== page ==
Setting: University hospital-based acute rehabilitation.
Patient: 75-year-old woman with Stiff-Person Syndrome (SPS) with a recent fall and Colles fracture.
Case Description: Four months prior to admission, the patient was diagnosed with SPS, negative for anti-GAD antibodies. Diagnosis was based on a 3-year history of progressive rigidity leading to frequent falls and fractures. Anxiety and fear of falling limited her mobility, and she sustained a sacral pressure ulcer during acute hospitalization. On admission, history was remarkable for unsteady gait and muscle cramps exacerbated when startled or excited. Examination was remarkable for rigidity in her axial and limb muscles. She presented at the maximal assist level for transfers and toileting and moderate assist level for grooming and ambulation using a platform walker (right arm in cast). She was unable to tolerate titration of diazepam due to sedation, or baclofen due to hypotension.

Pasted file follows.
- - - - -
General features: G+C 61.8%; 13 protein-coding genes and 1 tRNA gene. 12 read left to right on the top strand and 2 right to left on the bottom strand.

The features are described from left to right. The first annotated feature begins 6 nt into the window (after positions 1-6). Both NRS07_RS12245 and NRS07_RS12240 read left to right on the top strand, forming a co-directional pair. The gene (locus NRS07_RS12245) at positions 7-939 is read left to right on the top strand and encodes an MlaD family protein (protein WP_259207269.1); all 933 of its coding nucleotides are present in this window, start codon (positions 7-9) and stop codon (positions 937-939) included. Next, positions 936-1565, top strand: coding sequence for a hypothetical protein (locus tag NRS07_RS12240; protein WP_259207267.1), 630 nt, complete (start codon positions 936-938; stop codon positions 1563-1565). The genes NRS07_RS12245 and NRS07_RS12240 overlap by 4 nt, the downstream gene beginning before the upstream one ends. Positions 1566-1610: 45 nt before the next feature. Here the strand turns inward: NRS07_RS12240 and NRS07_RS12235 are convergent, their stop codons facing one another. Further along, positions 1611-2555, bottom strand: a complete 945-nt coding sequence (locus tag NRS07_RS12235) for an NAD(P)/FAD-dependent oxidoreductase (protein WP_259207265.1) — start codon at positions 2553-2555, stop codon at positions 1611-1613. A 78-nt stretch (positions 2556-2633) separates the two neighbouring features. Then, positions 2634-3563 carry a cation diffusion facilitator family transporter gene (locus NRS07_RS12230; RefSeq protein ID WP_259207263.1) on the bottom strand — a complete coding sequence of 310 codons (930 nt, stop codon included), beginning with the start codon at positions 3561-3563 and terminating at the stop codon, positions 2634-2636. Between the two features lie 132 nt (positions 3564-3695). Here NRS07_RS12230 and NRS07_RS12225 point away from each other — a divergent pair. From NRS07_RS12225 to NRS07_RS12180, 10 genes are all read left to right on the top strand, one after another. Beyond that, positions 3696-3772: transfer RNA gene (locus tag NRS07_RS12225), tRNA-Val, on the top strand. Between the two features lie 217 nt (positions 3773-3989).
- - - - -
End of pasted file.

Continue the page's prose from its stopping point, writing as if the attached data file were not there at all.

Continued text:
Results: During acute rehabilitation, rigidity was treated with titration of dantrolene (from 25 to 50 mg four times daily) in addition to maximal tolerated doses of diazepam (1 mg qAM/2 mg qPM) and baclofen (20mg TID). The addition of dantrolene reduced rigidity and improved range of motion, both subjectively per patient and objectively by exam. Functional gains stalled with dose decrease and resumed with dose increase. She had pronounced gains in grooming to the supervision level, modest gains in transfers and toileting to the moderate assist level, but remained at the moderate assist level for ambulation. Progress was limited due to a change to non-weight bearing status of her right arm. Anxiety and depression were improved with buspirone, paroxetine, and psychological counseling.
Discussion: SPS results in significant activity of daily life and ambulatory dysfunction as exemplified by her pressure ulcer and multiple falls. Although GABA agonists are the preferred treatment for SPS, the adverse effects of high doses can increase the risk of falls. Dantrolene reduced muscle rigidity and improved function without sedative or hypotensive effects.
Conclusion: Dantrolene is a useful additional treatment for SPS rigidity.
Recommended CitationVasudevan, MD, John M.; Fetouh, MD,, S. Kamal; Ankam, MD, Nethra S.; and Schreiber, DO, MA, Adam L., "Utilization of Dantrolene in Stiff-Person Syndrome: A Case Report" (2009). Department of Rehabilitation Medicine Faculty Papers. Paper 12.